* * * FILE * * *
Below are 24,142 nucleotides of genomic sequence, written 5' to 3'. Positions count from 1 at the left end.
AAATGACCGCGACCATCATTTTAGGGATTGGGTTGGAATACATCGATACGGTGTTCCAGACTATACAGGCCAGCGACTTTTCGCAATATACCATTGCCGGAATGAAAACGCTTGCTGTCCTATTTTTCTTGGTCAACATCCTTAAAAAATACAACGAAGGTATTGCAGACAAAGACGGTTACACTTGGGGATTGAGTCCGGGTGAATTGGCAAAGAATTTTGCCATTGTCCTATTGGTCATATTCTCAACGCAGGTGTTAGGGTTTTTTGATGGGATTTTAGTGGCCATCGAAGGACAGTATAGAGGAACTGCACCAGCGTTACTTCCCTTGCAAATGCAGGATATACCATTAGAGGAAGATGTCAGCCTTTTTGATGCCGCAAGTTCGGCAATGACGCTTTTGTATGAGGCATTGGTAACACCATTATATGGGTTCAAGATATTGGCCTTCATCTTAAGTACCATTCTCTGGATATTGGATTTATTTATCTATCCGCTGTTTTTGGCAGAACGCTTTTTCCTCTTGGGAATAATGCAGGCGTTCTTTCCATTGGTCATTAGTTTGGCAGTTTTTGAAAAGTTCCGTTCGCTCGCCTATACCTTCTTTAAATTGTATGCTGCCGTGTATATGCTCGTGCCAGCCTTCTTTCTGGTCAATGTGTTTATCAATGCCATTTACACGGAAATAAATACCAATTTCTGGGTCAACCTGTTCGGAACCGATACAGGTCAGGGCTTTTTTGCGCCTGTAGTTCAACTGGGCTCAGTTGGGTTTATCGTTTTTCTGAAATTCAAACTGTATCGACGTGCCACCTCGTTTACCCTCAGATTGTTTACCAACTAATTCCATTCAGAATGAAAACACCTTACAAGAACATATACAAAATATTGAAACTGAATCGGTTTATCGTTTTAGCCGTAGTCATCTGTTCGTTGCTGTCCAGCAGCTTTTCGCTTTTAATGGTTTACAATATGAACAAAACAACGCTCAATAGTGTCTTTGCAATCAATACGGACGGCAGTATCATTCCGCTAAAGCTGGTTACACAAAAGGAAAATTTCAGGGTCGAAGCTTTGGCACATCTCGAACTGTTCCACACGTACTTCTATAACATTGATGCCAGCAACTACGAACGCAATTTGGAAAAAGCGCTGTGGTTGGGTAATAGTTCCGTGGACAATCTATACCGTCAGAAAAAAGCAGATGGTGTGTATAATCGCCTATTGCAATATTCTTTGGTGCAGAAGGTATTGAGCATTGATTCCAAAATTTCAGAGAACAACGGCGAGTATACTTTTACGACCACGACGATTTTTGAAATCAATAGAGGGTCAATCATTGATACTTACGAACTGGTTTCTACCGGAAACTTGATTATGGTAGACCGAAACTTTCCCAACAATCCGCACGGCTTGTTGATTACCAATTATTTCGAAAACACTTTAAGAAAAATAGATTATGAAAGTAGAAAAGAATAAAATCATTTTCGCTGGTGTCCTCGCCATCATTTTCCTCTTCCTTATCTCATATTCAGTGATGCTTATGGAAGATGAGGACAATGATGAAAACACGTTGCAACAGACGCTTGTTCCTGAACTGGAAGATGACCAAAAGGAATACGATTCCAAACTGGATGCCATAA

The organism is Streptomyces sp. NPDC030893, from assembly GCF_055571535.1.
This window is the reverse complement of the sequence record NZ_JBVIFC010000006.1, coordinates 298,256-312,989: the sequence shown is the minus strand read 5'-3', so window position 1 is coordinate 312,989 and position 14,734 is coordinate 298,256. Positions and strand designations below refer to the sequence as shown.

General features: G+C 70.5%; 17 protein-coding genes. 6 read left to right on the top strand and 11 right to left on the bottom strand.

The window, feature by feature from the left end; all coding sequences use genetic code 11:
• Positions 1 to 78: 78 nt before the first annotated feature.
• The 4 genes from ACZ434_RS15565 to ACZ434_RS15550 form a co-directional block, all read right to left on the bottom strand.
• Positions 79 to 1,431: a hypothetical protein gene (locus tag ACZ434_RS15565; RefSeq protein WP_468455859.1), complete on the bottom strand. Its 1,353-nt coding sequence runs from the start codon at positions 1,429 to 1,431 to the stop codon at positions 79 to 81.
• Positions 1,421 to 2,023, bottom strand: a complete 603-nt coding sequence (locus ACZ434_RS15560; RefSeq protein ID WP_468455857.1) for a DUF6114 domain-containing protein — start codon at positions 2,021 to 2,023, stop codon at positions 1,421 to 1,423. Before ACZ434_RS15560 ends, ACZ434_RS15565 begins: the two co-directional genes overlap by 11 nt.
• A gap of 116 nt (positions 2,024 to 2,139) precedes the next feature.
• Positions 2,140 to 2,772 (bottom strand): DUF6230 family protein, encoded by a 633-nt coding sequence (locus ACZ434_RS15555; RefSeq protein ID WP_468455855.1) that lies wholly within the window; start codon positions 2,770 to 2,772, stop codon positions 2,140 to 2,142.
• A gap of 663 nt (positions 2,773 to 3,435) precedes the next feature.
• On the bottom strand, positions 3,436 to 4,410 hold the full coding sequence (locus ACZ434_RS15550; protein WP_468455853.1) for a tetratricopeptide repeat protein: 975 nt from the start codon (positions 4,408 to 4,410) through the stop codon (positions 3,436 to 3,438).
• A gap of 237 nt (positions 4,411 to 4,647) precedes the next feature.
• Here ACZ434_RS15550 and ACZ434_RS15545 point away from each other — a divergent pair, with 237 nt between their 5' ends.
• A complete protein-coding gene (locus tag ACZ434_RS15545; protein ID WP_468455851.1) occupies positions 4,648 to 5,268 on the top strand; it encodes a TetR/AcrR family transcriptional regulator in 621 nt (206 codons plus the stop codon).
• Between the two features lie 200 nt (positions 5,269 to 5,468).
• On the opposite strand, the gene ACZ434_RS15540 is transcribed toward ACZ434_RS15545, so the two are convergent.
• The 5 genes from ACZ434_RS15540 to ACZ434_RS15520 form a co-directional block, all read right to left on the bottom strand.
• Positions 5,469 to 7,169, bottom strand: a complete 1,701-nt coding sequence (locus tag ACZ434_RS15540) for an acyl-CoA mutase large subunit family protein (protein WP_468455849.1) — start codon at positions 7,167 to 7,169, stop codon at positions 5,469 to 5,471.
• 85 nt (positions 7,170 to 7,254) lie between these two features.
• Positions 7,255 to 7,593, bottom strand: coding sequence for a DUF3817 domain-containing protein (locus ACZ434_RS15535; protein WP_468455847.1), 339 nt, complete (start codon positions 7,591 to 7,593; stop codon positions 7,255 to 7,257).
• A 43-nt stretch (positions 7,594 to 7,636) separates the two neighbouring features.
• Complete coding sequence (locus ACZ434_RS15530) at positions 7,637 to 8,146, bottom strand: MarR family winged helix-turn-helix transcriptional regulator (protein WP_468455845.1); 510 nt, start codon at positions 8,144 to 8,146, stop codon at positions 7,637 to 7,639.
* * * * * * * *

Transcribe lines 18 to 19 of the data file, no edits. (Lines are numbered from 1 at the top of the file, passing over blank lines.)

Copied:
• Between the two features lie 200 nt (positions 5,269 to 5,468).
• On the opposite strand, the gene ACZ434_RS15540 is transcribed toward ACZ434_RS15545, so the two are convergent.